One of the things that I have in my history of training as well is experience with the Myers-Briggs Instrument.  That’s also a set of dynamic pairs if you think about it.  So there’s introversion and extroversion.  I was already using this work intuitively and then I saw a presentation by
Dr. Johnson and I knew I had found something as powerful for my work as creative problem solving had become.  That’s how I got interested in feeling like he had captured something that is instinctively and intuitively true and made it something that people could access on demand the way that at CPSI, you know, Amy, that we train people to use the CPS Process because it’s like being able to call up creativity on demand.

Amy Climer:  I love that you mentioned the Myers-Briggs and how there are these different continuums like introversion, extroversion, and both are good.  Not one is better than the other but we need both.  Can you give some examples of other pairs like that related to polarity thinking and creativity?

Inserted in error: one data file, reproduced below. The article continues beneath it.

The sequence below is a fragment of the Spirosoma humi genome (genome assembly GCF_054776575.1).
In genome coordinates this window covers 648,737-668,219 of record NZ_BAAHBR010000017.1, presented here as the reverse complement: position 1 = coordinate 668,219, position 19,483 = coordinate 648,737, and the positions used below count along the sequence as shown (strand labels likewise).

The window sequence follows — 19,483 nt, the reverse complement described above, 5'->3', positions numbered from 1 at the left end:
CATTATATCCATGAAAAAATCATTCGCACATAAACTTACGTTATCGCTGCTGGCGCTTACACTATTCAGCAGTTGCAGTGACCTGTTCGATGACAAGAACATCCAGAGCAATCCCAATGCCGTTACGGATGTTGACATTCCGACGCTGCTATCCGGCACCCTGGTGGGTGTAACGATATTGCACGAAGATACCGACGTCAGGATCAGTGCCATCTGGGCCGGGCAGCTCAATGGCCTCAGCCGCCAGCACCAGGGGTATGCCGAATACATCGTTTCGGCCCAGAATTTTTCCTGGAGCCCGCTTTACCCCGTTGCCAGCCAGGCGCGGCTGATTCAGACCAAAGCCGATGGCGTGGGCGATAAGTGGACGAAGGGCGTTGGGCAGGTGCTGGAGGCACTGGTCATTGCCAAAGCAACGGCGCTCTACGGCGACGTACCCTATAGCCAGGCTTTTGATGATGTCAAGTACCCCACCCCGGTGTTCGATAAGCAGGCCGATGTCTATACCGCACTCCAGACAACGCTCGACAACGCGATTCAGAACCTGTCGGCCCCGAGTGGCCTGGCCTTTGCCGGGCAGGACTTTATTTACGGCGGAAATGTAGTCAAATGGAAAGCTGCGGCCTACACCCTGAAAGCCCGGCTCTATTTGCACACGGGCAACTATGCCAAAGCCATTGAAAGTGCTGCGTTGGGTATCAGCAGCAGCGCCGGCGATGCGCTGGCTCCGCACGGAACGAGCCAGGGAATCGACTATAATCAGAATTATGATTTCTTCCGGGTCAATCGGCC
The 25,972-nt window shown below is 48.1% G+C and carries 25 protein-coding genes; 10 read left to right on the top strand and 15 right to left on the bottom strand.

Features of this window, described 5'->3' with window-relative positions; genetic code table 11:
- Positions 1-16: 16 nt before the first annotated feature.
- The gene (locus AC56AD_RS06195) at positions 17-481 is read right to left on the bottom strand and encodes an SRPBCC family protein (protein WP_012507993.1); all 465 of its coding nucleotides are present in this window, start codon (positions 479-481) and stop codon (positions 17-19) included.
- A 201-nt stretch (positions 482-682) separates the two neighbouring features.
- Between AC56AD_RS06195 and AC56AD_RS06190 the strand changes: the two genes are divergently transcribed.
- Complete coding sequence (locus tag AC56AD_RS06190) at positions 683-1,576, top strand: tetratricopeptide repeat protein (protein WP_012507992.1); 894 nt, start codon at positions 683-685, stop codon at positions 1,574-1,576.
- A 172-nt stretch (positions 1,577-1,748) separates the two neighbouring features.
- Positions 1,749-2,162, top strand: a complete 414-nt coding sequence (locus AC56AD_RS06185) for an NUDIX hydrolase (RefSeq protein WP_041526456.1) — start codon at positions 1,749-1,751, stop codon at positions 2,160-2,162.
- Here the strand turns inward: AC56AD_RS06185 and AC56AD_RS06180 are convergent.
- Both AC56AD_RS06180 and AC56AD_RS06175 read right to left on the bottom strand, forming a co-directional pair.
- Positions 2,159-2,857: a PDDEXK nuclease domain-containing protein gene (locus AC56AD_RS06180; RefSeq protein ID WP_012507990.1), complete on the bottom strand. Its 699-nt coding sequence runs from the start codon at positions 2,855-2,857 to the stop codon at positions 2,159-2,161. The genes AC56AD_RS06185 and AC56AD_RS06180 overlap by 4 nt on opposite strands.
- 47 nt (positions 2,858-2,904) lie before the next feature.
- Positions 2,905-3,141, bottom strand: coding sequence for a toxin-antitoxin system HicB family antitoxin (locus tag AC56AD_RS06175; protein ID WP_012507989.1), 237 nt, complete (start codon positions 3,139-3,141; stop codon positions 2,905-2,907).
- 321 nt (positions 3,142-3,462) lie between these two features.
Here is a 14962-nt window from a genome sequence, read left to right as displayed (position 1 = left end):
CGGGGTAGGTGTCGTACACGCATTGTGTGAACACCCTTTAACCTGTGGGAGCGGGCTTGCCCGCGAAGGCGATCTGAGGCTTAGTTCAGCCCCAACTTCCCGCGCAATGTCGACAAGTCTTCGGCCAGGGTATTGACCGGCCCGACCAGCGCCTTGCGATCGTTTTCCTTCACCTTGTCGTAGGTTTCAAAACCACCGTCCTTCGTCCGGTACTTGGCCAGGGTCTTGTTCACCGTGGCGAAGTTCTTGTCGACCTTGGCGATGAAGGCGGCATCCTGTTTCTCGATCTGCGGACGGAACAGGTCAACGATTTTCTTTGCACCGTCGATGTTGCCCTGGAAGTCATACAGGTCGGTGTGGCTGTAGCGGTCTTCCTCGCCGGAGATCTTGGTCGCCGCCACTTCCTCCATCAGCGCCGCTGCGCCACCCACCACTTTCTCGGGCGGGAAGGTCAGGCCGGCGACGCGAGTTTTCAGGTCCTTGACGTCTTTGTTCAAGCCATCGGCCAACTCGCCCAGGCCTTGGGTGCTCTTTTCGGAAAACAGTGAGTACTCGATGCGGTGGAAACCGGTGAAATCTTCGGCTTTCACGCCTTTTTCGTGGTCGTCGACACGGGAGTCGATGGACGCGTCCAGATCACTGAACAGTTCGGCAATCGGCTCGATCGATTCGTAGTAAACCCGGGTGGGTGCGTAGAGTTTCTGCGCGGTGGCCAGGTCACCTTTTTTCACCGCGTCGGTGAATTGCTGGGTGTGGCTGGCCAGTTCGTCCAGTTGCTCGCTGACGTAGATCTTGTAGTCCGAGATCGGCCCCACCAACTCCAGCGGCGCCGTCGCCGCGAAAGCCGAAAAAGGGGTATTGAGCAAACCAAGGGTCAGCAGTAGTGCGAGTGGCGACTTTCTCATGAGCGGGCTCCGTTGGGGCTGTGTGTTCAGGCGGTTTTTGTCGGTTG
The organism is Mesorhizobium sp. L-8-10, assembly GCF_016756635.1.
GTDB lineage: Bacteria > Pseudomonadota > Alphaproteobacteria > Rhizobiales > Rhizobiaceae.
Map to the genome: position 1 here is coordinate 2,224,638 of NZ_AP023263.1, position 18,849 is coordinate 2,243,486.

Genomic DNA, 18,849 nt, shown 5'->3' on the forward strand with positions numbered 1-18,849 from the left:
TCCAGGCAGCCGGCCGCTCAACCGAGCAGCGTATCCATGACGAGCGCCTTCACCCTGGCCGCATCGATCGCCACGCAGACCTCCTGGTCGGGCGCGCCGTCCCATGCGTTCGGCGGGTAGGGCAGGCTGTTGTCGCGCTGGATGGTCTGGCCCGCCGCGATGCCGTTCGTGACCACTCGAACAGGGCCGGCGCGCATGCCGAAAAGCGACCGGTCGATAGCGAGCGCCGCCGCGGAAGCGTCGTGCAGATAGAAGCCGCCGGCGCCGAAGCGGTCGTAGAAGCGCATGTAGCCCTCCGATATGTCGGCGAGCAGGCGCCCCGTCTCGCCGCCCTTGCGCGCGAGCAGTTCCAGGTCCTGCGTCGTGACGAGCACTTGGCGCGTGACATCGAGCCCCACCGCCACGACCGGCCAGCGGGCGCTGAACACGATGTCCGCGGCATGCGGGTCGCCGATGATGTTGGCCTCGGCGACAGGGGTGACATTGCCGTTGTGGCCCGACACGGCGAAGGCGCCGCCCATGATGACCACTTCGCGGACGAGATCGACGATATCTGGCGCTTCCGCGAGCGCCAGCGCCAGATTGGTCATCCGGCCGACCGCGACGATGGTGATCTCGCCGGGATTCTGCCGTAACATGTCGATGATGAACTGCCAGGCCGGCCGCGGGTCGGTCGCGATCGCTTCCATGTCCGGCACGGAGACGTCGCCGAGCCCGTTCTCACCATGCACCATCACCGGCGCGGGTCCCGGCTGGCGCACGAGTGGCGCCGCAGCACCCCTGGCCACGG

Liz Monroe-Cook:  Absolutely.  One of the most fundamental polarities that we teach people about is inhale and exhale because that’s a biological system everybody is familiar with and we find that by using that kind of example, people begin to understand that you need both of something or maybe even multiples of something to make the whole system work.  In creativity, we use divergent thinking and convergent thinking as a very fundamental process, teaching people that they need to sort of divide that type of thinking in order to move their creativity along.  Diverge and converge is a very common creativity-related one.  I would say that structure and flexibility is another one.  Another one yet that’s related to creativity in my mind is knowledge and discovery.  There’s bringing what we know to something and then also opening the doorway to connect things that we haven’t connected before or understand things we haven’t understood before.